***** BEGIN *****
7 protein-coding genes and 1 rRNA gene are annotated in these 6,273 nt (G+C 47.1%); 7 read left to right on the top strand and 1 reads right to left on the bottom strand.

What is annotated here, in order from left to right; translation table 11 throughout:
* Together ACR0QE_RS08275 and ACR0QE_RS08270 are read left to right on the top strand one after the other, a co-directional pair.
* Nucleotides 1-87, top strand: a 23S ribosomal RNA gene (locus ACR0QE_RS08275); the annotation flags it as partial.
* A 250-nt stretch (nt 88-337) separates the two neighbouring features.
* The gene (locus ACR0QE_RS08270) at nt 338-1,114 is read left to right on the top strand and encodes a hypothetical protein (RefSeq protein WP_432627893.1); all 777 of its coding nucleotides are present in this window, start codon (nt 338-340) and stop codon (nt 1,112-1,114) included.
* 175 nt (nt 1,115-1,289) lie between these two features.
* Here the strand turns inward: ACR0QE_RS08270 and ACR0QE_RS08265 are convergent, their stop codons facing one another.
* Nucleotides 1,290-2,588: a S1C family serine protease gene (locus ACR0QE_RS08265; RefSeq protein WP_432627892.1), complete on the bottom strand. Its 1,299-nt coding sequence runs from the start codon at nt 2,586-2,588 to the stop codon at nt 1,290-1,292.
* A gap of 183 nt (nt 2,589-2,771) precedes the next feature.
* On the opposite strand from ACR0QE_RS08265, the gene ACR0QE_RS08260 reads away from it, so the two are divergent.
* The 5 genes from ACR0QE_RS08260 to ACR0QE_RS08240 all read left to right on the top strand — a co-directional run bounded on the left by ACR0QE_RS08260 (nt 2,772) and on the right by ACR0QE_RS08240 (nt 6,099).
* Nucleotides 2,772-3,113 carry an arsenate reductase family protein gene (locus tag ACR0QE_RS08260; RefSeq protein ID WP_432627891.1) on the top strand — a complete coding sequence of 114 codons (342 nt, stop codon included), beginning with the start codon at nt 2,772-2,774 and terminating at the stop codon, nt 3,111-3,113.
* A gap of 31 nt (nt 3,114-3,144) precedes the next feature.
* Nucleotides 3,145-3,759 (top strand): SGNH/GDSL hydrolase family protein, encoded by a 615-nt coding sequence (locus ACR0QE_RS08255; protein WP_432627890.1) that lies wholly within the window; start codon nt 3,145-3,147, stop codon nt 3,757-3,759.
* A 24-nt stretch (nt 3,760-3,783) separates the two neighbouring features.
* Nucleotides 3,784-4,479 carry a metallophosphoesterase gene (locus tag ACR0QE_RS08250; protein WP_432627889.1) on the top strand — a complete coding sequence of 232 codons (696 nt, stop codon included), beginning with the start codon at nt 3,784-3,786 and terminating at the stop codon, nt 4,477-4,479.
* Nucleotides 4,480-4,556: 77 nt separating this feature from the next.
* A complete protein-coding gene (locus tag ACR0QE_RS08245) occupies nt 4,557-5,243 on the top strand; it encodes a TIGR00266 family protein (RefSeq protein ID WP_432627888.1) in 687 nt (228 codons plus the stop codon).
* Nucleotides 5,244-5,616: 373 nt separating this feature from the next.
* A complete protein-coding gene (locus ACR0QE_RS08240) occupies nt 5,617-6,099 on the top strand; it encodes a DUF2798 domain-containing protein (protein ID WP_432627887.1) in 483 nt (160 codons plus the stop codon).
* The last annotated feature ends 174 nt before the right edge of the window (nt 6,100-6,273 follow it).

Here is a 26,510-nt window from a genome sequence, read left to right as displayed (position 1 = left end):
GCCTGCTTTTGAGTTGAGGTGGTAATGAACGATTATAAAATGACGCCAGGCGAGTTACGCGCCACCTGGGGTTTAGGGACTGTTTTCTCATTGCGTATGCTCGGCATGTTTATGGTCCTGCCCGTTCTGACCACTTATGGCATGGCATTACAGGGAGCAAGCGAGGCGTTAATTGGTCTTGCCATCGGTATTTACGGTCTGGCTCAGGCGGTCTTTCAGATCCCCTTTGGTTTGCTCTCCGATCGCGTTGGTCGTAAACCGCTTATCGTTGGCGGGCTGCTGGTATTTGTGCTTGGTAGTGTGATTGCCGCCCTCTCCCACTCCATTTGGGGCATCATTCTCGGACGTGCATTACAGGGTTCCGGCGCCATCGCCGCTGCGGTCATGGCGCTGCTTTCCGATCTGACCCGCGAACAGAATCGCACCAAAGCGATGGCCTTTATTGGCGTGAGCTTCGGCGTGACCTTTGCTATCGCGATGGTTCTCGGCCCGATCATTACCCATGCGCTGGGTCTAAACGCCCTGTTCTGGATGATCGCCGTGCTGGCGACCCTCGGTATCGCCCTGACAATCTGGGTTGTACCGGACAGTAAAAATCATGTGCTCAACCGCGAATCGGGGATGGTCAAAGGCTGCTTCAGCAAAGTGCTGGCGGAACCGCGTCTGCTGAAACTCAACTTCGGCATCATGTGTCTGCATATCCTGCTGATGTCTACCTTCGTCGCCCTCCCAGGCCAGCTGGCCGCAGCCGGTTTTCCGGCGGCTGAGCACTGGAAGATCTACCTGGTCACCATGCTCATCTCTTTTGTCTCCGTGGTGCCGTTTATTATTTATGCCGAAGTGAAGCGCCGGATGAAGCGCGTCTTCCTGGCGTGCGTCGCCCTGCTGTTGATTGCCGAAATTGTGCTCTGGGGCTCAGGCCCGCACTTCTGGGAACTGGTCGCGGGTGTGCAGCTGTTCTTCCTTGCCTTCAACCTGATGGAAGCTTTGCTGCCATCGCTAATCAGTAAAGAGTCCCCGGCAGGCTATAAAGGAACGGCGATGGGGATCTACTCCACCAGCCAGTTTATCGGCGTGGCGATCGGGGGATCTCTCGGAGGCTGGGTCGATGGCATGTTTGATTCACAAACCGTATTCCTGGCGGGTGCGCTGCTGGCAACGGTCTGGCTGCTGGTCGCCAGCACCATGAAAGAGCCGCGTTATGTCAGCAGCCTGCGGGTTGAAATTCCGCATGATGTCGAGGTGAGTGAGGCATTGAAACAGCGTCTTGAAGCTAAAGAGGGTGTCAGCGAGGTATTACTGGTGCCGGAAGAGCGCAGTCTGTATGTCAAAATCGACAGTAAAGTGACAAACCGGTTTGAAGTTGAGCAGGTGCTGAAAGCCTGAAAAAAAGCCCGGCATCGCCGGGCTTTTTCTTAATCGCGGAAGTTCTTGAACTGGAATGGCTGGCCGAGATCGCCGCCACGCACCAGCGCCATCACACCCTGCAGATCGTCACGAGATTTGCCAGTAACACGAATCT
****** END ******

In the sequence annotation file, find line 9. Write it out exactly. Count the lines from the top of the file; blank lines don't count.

* Nucleotides 1,290-2,588: a S1C family serine protease gene (locus ACR0QE_RS08265; RefSeq protein WP_432627892.1), complete on the bottom strand. Its 1,299-nt coding sequence runs from the start codon at nt 2,586-2,588 to the stop codon at nt 1,290-1,292.